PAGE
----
23 February 2013 Measurement of changes in plasma membrane phospholipid polarization following nanosecond pulsed electric field exposure
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Abstract
The exposure of nanosecond pulsed electric fields (nsPEF) to living cells has been shown to create nanopores in the plasma membranes. These nanopores allow the passage of small ions but exclude the transport of larger molecules such as Propidium ions, with permeabilization persisting for many minutes. To characterize these nanopores and the effect of temperature of the formation and resealing of these pores, we have chosen to use 6-Propionyl-2-(N,NDimethylamo) Naphthalene (PRODAN) as an indicator of membrane organization. PRODAN is a fluorescent dye with a large excited-state dipole moment that displays extensive solvent polarity-dependent fluorescent shifts. By monitoring this shift in fluorescence spectrum, disruption of the membrane after an electric exposure is observed as an immediate increase in the membrane fluidity, likely indicating poration of the membrane. High-speed imaging results indicate that a change in membrane organization occurs instantly (<5 ms), with longer pulse widths having a more dramatic effect on the membrane. This instantaneous membrane disruption was shown to recover within 500 ms.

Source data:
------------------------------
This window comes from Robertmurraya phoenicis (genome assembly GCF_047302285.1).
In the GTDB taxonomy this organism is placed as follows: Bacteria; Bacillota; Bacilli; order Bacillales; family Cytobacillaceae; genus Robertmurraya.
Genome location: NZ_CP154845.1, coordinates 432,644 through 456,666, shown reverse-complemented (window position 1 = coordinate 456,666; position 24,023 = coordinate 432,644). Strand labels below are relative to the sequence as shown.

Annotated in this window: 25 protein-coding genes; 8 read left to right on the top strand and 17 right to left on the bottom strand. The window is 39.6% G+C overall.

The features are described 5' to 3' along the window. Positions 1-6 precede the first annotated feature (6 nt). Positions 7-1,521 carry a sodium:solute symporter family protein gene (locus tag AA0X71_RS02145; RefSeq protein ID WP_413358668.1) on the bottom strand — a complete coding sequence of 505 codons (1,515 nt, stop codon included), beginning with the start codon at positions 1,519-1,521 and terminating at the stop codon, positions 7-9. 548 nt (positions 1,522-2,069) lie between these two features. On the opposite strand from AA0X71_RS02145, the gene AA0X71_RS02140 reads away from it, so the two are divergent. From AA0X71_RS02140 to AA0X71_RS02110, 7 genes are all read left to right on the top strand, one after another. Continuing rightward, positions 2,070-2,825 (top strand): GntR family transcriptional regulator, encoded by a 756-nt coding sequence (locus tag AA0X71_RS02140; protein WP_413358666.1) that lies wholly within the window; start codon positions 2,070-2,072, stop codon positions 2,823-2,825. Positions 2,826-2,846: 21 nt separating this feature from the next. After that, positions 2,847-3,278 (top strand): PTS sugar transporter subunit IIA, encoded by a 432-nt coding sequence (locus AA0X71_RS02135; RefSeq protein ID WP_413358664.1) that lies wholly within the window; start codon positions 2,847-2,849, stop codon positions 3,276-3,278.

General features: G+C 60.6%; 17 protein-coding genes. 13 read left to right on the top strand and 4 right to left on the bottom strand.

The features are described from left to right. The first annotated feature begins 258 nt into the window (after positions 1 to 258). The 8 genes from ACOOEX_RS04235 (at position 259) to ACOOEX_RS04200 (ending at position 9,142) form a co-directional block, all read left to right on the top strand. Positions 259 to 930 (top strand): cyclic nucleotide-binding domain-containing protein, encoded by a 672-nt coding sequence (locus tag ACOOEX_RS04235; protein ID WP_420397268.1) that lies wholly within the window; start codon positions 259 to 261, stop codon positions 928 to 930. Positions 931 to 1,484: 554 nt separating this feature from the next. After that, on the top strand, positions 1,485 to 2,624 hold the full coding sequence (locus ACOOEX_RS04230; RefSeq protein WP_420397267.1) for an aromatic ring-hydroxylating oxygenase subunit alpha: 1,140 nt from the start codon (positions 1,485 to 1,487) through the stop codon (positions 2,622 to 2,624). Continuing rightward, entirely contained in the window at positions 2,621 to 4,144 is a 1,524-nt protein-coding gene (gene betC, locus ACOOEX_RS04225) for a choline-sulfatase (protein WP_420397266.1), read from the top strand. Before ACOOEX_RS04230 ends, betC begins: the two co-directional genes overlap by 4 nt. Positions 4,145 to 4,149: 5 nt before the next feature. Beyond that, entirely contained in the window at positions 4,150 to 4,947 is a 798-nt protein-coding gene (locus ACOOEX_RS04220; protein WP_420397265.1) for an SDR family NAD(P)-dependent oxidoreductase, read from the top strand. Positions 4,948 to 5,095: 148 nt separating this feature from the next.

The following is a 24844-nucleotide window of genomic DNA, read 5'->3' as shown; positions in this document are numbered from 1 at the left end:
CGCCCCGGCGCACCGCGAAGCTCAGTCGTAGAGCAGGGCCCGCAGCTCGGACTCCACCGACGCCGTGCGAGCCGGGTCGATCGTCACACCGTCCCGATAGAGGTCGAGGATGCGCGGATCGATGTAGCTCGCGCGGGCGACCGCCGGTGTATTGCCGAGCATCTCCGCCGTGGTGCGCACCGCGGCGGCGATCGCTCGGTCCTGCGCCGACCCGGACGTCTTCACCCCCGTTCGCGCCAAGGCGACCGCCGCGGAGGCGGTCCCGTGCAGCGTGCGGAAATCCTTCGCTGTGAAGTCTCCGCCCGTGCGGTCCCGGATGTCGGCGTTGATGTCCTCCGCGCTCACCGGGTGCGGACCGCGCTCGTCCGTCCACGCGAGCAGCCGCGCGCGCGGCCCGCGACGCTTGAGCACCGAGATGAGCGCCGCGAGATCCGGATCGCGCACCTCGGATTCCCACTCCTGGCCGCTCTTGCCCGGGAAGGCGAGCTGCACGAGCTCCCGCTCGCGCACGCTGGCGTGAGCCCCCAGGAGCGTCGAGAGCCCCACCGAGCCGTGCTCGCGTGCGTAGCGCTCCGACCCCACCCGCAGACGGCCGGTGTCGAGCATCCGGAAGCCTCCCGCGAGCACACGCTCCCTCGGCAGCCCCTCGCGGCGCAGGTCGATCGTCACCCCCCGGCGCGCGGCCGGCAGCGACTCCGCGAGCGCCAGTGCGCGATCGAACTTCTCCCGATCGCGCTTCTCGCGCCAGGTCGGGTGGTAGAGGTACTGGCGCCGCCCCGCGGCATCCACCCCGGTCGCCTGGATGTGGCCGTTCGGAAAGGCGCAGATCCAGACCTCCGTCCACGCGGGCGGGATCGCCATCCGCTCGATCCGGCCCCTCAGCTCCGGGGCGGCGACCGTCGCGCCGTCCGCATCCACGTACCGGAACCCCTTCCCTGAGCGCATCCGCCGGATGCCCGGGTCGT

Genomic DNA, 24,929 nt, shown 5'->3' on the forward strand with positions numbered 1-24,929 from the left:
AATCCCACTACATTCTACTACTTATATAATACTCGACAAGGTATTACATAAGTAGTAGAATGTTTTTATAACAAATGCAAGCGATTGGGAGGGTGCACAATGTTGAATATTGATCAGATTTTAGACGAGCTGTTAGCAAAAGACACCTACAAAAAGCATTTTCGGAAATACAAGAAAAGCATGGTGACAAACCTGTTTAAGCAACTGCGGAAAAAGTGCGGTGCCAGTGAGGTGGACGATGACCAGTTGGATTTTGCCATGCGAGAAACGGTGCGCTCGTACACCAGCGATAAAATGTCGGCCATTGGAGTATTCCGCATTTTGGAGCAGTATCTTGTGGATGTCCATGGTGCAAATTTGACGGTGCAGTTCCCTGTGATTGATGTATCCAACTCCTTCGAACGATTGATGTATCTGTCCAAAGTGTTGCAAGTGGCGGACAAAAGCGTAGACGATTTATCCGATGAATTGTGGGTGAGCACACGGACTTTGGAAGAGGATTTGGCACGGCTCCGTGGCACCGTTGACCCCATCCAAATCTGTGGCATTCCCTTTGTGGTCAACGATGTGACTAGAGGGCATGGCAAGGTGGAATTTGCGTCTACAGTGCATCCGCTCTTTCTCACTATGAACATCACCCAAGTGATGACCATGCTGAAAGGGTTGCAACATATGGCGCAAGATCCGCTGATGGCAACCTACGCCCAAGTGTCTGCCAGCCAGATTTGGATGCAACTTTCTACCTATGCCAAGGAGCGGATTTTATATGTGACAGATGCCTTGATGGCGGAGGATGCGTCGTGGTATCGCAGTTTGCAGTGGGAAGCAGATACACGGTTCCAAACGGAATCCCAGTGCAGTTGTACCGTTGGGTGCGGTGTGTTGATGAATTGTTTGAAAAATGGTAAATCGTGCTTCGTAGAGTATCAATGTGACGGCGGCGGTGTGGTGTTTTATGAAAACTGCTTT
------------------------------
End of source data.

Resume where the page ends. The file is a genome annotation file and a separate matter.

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Samantha Franklin, Samantha Franklin, Bennett L. Ibey, Bennett L. Ibey, Kelly Nash, Kelly Nash, Hope T. Beier, Hope T. Beier, } "Measurement of changes in plasma membrane phospholipid polarization following nanosecond pulsed electric field exposure", Proc. SPIE 8585, Terahertz and Ultrashort Electromagnetic Pulses for Biomedical Applications, 85850S (23 February 2013); doi: 10.1117/12.2005091; https://doi.org/10.1117/12.2005091
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